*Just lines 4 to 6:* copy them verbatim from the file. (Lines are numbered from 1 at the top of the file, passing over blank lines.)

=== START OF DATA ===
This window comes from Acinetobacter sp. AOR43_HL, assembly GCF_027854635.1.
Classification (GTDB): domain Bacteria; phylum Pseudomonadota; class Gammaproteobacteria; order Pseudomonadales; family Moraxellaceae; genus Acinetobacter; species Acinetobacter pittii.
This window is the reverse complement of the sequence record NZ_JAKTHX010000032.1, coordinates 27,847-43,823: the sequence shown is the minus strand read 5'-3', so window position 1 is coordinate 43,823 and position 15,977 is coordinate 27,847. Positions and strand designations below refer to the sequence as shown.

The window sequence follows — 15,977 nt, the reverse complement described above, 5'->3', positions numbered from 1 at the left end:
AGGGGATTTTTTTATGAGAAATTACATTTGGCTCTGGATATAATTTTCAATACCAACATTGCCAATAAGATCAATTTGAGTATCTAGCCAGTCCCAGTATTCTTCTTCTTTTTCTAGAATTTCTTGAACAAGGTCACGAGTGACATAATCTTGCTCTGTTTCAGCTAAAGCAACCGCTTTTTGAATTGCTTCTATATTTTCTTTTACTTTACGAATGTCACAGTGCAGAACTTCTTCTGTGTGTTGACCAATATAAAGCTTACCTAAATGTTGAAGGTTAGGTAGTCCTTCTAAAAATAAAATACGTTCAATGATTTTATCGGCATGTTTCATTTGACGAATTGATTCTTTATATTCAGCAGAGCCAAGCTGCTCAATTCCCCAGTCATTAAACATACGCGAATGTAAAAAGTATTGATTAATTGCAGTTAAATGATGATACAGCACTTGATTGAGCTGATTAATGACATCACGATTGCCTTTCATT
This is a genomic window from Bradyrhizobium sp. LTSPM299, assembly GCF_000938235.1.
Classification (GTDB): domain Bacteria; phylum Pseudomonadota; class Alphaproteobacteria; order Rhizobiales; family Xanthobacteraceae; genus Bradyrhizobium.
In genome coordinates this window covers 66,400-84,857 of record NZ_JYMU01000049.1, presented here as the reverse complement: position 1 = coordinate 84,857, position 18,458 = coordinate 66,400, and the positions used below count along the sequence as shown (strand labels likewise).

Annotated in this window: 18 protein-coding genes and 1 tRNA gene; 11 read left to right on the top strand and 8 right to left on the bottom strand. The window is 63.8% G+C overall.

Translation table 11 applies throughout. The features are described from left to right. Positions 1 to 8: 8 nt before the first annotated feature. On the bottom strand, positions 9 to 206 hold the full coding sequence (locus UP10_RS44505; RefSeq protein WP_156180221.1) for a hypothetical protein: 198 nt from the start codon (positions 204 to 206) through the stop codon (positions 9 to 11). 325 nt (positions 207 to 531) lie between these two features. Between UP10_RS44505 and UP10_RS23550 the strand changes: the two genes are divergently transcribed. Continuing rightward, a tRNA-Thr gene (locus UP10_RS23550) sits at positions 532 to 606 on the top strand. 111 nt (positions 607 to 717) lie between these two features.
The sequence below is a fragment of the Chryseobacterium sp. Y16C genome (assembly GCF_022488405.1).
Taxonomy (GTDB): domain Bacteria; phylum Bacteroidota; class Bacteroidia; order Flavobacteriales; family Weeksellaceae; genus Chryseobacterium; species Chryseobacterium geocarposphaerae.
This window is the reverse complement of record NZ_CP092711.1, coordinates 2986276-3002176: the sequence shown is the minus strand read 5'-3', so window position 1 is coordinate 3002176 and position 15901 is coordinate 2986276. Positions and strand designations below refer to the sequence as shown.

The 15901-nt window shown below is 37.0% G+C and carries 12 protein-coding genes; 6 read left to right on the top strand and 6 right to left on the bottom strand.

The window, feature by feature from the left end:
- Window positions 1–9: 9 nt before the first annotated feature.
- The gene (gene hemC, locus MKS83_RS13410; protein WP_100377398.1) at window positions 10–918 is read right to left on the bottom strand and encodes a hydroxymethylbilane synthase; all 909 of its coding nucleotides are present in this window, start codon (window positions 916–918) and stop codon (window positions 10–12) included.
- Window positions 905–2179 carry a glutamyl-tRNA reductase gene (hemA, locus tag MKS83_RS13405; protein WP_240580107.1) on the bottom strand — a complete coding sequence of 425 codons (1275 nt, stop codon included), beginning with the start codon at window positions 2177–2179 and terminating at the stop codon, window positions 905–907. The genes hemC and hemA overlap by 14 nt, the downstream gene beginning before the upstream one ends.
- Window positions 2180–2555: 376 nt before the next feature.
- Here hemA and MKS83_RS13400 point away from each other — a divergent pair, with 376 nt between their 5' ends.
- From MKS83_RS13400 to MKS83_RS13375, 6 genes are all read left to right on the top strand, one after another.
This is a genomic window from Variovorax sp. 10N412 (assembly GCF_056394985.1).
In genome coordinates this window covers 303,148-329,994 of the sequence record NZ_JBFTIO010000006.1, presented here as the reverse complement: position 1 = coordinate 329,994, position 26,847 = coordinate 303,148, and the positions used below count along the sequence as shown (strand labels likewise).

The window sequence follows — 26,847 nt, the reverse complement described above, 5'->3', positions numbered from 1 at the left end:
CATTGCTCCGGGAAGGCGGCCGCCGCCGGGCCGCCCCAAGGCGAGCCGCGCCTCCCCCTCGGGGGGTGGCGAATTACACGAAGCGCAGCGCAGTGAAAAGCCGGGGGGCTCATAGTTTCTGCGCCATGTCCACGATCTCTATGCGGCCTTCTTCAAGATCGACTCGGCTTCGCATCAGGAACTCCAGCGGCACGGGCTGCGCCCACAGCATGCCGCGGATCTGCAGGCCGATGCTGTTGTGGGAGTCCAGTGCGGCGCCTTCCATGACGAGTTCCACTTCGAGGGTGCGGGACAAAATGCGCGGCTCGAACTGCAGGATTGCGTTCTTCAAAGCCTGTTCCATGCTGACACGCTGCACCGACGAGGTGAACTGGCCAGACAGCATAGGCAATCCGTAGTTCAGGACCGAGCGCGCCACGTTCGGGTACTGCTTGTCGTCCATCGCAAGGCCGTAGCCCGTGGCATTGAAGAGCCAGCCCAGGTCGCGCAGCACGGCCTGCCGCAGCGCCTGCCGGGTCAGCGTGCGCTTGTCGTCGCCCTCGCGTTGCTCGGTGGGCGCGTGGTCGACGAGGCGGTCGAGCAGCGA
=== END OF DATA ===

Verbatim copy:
The window sequence follows — 15,977 nt, the reverse complement described above, 5'->3', positions numbered from 1 at the left end:
AGGGGATTTTTTTATGAGAAATTACATTTGGCTCTGGATATAATTTTCAATACCAACATTGCCAATAAGATCAATTTGAGTATCTAGCCAGTCCCAGTATTCTTCTTCTTTTTCTAGAATTTCTTGAACAAGGTCACGAGTGACATAATCTTGCTCTGTTTCAGCTAAAGCAACCGCTTTTTGAATTGCTTCTATATTTTCTTTTACTTTACGAATGTCACAGTGCAGAACTTCTTCTGTGTGTTGACCAATATAAAGCTTACCTAAATGTTGAAGGTTAGGTAGTCCTTCTAAAAATAAAATACGTTCAATGATTTTATCGGCATGTTTCATTTGACGAATTGATTCTTTATATTCAGCAGAGCCAAGCTGCTCAATTCCCCAGTCATTAAACATACGCGAATGTAAAAAGTATTGATTAATTGCAGTTAAATGATGATACAGCACTTGATTGAGCTGATTAATGACATCACGATTGCCTTTCATT
This is a genomic window from Bradyrhizobium sp. LTSPM299, assembly GCF_000938235.1.